Near the earth’s centre was made that goodliest of homes and haunts that ever have been, which is called Troy, even that which we call Turkland. This abode was much more gloriously made than others, and fashioned with more skill of craftsmanship in manifold wise, both in luxury and in the wealth which was there in abundance. There were twelve kingdoms and one High King, and many sovereignties belonged to each kingdom; in the stronghold were twelve chieftains. These chieftains were in every manly part greatly above other men that have ever been in the world. One king among them was called Múnón or Mennón; and he was wedded to the daughter of the High King Priam, her who was called Tróán; they had a child named Trór, whom we call Thor. He was fostered in Thrace by a certain war-duke called Lóríkus; but when he was ten winters old he took unto him the weapons of his father. He was as goodly to look upon, when he came among other men, as the ivory that is inlaid in oak; his hair was fairer than gold. When he was twelve winters old he had his full measure of strength; then he lifted clear of the earth ten bear-skins all at one time; and then he slew Duke Lóríkus, his foster-father, and with him his wife Lórá, or Glórá, and took into his own hands the realm of Thrace, which we call Thrúdheim. Then he went forth far and wide over the lands, and sought out every quarter of the earth, overcoming alone all berserks and giants, and one dragon, greatest of all dragons, and many beasts. In the northern half of his kingdom he found the prophetess that is called Síbil, whom we call Sif, and wedded her. The lineage of Sif I cannot tell; she was fairest of all women, and her hair was like gold. Their son was Lóridi, who resembled his father; his son was Einridi, his son Vingethor, his son Vingener, his son Móda, his son Magi, his son Seskef, his son Bedvig, his son Athra (whom we call Annarr), his son Ítermann, his son Heremód, his son Skjaldun (whom we call Skjöld), his son Bjáf (whom we call Bjárr), his son Ját, his son Gudólfr, his son Finn, his son Fríallaf (whom we call Fridleifr); his son was he who is named Vóden, whom we call Odin: he was a man far-famed for wisdom and every accomplishment. His wife was Frígídá, whom we call Frigg.
Odin had second sight, and his wife also; and from their foreknowledge he found that his name should be exalted in the northern part of the world and glorified above the fame of all other kings. Therefore, he made ready to journey out of Turkland, and was accompanied by a great multitude of people, young folk and old, men and women; and they had with them much goods of great price. And wherever they went over the lands of the earth, many glorious things were spoken of them, so that they were held more like gods than men. They made no end to their journeying till they were come north into the land that is now called Saxland; there Odin tarried for a long space, and took the land into his own hand, far and wide.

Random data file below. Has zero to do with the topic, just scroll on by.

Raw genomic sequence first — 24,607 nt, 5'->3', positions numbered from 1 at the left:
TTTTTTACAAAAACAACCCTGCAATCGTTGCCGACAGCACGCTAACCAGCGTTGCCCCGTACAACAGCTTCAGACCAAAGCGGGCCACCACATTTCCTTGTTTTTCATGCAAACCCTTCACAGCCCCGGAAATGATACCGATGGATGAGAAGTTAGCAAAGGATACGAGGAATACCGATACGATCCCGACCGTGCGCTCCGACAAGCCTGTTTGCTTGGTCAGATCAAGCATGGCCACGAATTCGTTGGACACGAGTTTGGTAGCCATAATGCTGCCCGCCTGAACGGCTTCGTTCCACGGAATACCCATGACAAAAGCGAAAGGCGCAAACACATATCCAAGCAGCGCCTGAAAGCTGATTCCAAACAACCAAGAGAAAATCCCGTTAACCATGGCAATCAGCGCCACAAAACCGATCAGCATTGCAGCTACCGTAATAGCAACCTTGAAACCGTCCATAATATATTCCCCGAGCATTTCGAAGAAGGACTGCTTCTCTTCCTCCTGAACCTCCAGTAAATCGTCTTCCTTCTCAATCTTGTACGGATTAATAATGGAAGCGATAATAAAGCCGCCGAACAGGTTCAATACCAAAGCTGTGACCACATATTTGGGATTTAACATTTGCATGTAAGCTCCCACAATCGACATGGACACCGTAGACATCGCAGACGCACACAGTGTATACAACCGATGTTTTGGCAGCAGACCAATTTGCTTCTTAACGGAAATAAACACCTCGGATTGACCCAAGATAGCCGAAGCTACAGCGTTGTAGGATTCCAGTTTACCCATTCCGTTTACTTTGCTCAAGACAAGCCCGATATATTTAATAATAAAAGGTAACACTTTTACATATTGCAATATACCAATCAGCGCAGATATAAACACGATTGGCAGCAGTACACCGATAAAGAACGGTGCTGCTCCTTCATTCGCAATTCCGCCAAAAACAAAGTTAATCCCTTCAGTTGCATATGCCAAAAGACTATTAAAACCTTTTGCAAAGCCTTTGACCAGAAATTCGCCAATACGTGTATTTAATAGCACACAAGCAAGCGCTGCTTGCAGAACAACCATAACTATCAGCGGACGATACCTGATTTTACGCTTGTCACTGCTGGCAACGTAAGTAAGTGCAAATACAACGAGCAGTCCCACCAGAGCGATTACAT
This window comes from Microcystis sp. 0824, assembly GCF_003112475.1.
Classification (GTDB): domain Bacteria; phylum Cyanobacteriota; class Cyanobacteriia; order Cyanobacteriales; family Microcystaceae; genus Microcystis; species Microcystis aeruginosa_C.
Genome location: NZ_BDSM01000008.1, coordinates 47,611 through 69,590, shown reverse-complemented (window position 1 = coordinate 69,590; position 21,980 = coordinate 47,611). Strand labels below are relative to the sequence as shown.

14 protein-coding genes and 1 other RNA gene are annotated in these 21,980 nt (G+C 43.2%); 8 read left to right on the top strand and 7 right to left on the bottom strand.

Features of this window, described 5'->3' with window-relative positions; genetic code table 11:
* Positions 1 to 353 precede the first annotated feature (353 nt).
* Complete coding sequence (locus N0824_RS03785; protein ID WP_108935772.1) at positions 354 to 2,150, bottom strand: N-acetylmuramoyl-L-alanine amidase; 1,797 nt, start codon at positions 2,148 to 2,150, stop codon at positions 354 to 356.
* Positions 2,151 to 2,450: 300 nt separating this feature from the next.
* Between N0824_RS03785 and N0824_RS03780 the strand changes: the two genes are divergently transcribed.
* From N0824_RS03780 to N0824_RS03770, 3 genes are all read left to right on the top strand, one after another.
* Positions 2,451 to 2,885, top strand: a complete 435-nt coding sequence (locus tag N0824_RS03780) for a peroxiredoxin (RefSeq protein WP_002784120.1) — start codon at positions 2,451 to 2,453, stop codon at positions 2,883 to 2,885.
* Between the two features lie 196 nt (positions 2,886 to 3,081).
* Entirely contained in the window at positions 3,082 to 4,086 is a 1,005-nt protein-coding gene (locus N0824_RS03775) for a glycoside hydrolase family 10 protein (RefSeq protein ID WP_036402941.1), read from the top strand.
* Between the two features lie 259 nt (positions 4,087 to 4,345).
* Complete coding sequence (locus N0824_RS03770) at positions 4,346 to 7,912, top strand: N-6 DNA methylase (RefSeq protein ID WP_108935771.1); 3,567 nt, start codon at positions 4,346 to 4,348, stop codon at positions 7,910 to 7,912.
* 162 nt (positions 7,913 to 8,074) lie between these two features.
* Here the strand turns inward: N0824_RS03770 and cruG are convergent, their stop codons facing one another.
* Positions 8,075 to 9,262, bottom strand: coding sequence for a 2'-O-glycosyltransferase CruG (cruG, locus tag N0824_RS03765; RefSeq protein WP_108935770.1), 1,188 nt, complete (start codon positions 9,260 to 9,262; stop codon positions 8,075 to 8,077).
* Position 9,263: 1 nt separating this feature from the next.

In that land Odin set up three of his sons for land-wardens. One was named Vegdeg: he was a mighty king and ruled over East Saxland; his son was Vitgils; his sons were Vitta, Heingistr’s father, and Sigarr, father of Svebdeg, whom we call Svipdagr. The second son of Odin was Beldeg, whom we call Baldr: he had the land which is now called Westphalia. His son was Brandr, his son Frjódigar, (whom we call Fródi), his son Freóvin, his son Uvigg, his son Gevis (whom we call Gave). Odin’s third son is named Sigi, his son Rerir. These the forefathers ruled over what is now called Frankland; and thence is descended the house known as Völsungs. From all these are sprung many and great houses.
Then Odin began his way northward, and came into the land which they called Reidgothland; and in that land he took possession of all that pleased him. He set up over the land that son of his called Skjöldr, whose son was Fridleifr;—and thence descends the house of the Skjöldungs: these are the kings of the Danes. And what was then called Reidgothland is now called Jutland.
After that he went northward, where the land is called Sweden; the king there was named Gylfi. When the king learned of the coming of those men of Asia, who were called Æsir, he went to meet them, and made offer to them that Odin should have such power in his realm as he himself wielded. And such well-being followed ever upon their footsteps, that in whatsoever lands they dwelt were good seasons and peace; and all believed that they caused these things, for the lords of the land perceived that they were unlike other men whom they had seen, both in fairness and also in wisdom.
The fields and the choice lands in that place seemed fair to Odin, and he chose for himself the site of a city which is now called Sigtún. There he established chieftains in the fashion which had prevailed in Troy; he set up also twelve head-men to be doomsmen over the people and to judge the laws of the land; and he ordained also all laws as, there had been before, in Troy, and according to the customs of the Turks. After that he went into the north, until he was stopped by the sea, which men thought lay around all the lands of the earth; and there he set his son over this kingdom, which is now called Norway. This king was Sæmingr; the kings of Norway trace their lineage from him, and so do also the jarls and the other mighty men, as is said in the Háleygjatal. Odin had with him one of his sons called Yngvi, who was king in Sweden after him; and those houses come from him that are named Ynglings. The Æsir took wives of the land for themselves, and some also for their sons; and these kindreds became many in number, so that throughout Saxland, and thence all over the region of the north, they spread out until their tongue, even the speech of the men of Asia, was the native tongue over all these lands. Therefore men think that they can perceive, from their forefathers’ names which are written down, that those names belonged to this tongue, and that the Æsir brought the tongue hither into the northern region, into Norway and into Sweden, into Denmark and into Saxland. But in England there are ancient lists of land-names and place-names which may show that these names came from another tongue than this.